Gels may be used in the present invention products and these are semisolid systems in which a liquid phase is constrained within an interlocked three dimensional polymeric matrix of a natural or synthetic polymers such as a natural or synthetic gum. Typically, significant physical or chemical cross linking or interweaving is involved. Gel chemistry is now well established and hydrogels are well known for the application of facial makeup formulations. Hydrogels may include bases of many different types of organic materials and including carrageen, agar, pectin, methylcellulose, hydrocellulose, carboxymethylcellulose, polyacrylonitrile polymers etc. These gels may either be spreadable gels in the sense of being very small groupings of polymers in the semisolid system which render the gels easily spreadable or they may be microencapsulations which are separate from one another or macroencapsulations which could form a layer of material which may or may not be spreadable. Thus, spreadable gels would be referred to herein as gels whereas nonspreadable gels would be referred to herein as hydrogels.

In addition to the above, the present invention product may be in the form of a flexible, semiflexible or rigid foam based carrier and an electrostatic material. Again, the chemistry of creating foams is well known and the electrostatic materials may be intricately formed therewith or added thereto afterward by physical incorporation.

The present invention carriers may take the form of materials which could be in the liquid or semisolid phase and may be vaporizable or sprayable. Sprayable solutions may well be suspension systems and may include various alcohols such as ethyl alcohol, glycols and water and may include solubilizers or surfactants as well as antioxidants, as needed. Propellants are used with aerosol solutions and propellants are well known in the industry.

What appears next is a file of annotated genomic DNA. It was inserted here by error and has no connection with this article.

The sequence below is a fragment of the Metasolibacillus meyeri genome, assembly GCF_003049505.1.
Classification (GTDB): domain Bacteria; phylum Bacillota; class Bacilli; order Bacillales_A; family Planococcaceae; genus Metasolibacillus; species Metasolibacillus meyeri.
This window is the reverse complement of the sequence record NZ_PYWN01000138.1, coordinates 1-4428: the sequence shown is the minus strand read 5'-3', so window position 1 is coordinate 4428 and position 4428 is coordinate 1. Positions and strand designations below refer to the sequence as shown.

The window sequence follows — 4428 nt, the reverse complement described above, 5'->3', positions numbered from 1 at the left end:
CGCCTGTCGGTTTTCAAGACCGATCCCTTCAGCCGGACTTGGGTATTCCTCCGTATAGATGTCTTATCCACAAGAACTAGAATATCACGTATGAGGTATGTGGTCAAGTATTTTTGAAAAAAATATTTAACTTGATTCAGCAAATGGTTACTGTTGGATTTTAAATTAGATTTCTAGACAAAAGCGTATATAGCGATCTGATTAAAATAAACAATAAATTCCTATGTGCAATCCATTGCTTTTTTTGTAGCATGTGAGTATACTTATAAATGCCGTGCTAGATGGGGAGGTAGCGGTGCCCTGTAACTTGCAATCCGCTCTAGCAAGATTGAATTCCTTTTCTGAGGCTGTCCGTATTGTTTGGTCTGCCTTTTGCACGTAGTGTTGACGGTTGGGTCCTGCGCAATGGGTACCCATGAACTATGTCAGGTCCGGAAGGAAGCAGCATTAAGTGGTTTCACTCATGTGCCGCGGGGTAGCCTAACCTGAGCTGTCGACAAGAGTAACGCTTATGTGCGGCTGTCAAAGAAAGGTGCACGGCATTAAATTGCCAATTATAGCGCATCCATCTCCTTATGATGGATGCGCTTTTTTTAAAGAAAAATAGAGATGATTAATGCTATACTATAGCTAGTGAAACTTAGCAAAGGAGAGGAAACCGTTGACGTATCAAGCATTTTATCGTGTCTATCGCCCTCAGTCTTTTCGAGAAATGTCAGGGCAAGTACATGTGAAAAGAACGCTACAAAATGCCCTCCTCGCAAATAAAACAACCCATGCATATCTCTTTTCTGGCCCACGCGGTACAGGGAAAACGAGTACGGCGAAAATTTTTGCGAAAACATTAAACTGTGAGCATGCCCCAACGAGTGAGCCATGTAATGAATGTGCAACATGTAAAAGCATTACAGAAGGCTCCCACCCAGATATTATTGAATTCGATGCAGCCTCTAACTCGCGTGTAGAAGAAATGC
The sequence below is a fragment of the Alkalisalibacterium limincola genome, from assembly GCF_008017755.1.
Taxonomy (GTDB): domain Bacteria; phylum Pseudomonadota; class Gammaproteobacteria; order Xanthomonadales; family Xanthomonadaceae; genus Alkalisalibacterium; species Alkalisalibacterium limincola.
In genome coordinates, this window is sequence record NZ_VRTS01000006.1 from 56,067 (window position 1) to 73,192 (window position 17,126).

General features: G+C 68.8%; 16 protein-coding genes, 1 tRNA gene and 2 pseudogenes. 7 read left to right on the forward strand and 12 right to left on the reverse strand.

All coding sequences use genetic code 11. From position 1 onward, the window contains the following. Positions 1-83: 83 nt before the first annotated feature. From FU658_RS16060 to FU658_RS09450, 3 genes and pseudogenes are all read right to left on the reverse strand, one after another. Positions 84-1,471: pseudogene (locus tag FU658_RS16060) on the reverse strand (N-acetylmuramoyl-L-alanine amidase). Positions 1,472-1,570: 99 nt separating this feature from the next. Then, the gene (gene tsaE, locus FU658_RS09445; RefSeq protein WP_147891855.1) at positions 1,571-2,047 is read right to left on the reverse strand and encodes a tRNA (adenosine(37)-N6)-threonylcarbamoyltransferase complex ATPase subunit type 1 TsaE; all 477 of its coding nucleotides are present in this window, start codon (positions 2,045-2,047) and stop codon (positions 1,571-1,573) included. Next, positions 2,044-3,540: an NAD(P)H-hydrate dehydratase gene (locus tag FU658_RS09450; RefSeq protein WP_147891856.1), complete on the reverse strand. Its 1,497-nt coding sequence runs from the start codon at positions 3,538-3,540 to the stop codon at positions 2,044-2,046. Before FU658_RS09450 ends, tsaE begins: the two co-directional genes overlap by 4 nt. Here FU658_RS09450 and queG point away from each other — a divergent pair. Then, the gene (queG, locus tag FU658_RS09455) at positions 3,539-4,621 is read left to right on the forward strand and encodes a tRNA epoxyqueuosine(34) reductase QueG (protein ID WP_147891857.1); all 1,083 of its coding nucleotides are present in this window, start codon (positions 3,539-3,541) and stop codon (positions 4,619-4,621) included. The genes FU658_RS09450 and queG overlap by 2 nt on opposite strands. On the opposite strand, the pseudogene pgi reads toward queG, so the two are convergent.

In those embodiments wherein the present invention product is applied to a substrate, the product may contain electrostatic materials which have size considerations based directly on the nature of the substrate to be used. Thus, foam substrates should have small enough electrostatic materials within the carriers to allow significant electrostatic material to be spread into foam open cells with sufficient carrier to create significant electrostatic charge.

Likewise, whether the present invention product is on a substrate or simply used in its carrier and applied directly, there may be one or more masses of electrostatic fields and the charges may be positive, negative or combination of both positive and negative charges. One interesting embodiment would be to have a matrix of squares, rectangles, circles or other random configurations where positive and negative charge groupings alternate.

EXAMPLE #1

______________________________________Ingredient     % age composition by weight______________________________________1. Deionized Water          80.92. Potassium Sorbate          0.13. Celquat SC 240 C          3.94. Polawax 5% in water          4.95. Agestat 400 7.96. Arlacel 165 1.07. Tween 60    0.18. Propylene Glycol          1.2          100.0______________________________________
EXAMPLE #2

______________________________________Ingredient       % age composition______________________________________1. Deionized water            78.52. Celquat SC 240 C            3.83. Agestat 400   7.64. Polawax 5% in water            9.55. Potassium Sorbate            0.16. Necon LO      0.5            100.0______________________________________